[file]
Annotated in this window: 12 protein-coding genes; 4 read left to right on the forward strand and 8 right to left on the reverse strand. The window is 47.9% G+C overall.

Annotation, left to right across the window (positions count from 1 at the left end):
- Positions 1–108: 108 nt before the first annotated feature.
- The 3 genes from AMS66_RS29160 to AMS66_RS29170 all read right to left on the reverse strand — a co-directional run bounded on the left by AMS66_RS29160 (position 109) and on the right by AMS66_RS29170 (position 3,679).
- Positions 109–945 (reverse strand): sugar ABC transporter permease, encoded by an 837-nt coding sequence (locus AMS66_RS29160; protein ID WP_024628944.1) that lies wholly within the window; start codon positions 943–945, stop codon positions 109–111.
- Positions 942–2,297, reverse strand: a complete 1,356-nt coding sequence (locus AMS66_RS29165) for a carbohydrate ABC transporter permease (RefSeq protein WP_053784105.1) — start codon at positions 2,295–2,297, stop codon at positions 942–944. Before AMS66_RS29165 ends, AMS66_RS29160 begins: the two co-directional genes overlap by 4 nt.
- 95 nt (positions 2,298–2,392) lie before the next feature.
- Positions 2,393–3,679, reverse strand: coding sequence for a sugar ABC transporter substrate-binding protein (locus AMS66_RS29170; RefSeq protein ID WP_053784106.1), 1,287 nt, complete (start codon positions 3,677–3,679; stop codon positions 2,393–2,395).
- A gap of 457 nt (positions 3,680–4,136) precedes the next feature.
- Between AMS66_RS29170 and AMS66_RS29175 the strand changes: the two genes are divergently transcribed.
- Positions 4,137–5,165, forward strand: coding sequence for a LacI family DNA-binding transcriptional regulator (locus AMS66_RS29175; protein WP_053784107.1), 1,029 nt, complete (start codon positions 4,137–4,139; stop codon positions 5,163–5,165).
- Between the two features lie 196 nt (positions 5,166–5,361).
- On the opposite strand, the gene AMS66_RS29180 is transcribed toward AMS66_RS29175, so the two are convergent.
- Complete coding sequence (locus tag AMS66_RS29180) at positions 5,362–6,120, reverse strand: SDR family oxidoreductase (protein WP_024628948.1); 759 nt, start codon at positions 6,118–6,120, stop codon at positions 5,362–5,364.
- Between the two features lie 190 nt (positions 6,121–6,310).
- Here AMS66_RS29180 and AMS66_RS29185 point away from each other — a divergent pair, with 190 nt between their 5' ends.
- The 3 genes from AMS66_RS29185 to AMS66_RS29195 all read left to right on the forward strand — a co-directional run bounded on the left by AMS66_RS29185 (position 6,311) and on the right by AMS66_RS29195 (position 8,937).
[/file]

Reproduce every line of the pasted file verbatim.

Annotated in this window: 12 protein-coding genes; 4 read left to right on the forward strand and 8 right to left on the reverse strand. The window is 47.9% G+C overall.

Annotation, left to right across the window (positions count from 1 at the left end):
- Positions 1–108: 108 nt before the first annotated feature.
- The 3 genes from AMS66_RS29160 to AMS66_RS29170 all read right to left on the reverse strand — a co-directional run bounded on the left by AMS66_RS29160 (position 109) and on the right by AMS66_RS29170 (position 3,679).
- Positions 109–945 (reverse strand): sugar ABC transporter permease, encoded by an 837-nt coding sequence (locus AMS66_RS29160; protein ID WP_024628944.1) that lies wholly within the window; start codon positions 943–945, stop codon positions 109–111.
- Positions 942–2,297, reverse strand: a complete 1,356-nt coding sequence (locus AMS66_RS29165) for a carbohydrate ABC transporter permease (RefSeq protein WP_053784105.1) — start codon at positions 2,295–2,297, stop codon at positions 942–944. Before AMS66_RS29165 ends, AMS66_RS29160 begins: the two co-directional genes overlap by 4 nt.
- 95 nt (positions 2,298–2,392) lie before the next feature.
- Positions 2,393–3,679, reverse strand: coding sequence for a sugar ABC transporter substrate-binding protein (locus AMS66_RS29170; RefSeq protein ID WP_053784106.1), 1,287 nt, complete (start codon positions 3,677–3,679; stop codon positions 2,393–2,395).
- A gap of 457 nt (positions 3,680–4,136) precedes the next feature.
- Between AMS66_RS29170 and AMS66_RS29175 the strand changes: the two genes are divergently transcribed.
- Positions 4,137–5,165, forward strand: coding sequence for a LacI family DNA-binding transcriptional regulator (locus AMS66_RS29175; protein WP_053784107.1), 1,029 nt, complete (start codon positions 4,137–4,139; stop codon positions 5,163–5,165).
- Between the two features lie 196 nt (positions 5,166–5,361).
- On the opposite strand, the gene AMS66_RS29180 is transcribed toward AMS66_RS29175, so the two are convergent.
- Complete coding sequence (locus tag AMS66_RS29180) at positions 5,362–6,120, reverse strand: SDR family oxidoreductase (protein WP_024628948.1); 759 nt, start codon at positions 6,118–6,120, stop codon at positions 5,362–5,364.
- Between the two features lie 190 nt (positions 6,121–6,310).
- Here AMS66_RS29180 and AMS66_RS29185 point away from each other — a divergent pair, with 190 nt between their 5' ends.
- The 3 genes from AMS66_RS29185 to AMS66_RS29195 all read left to right on the forward strand — a co-directional run bounded on the left by AMS66_RS29185 (position 6,311) and on the right by AMS66_RS29195 (position 8,937).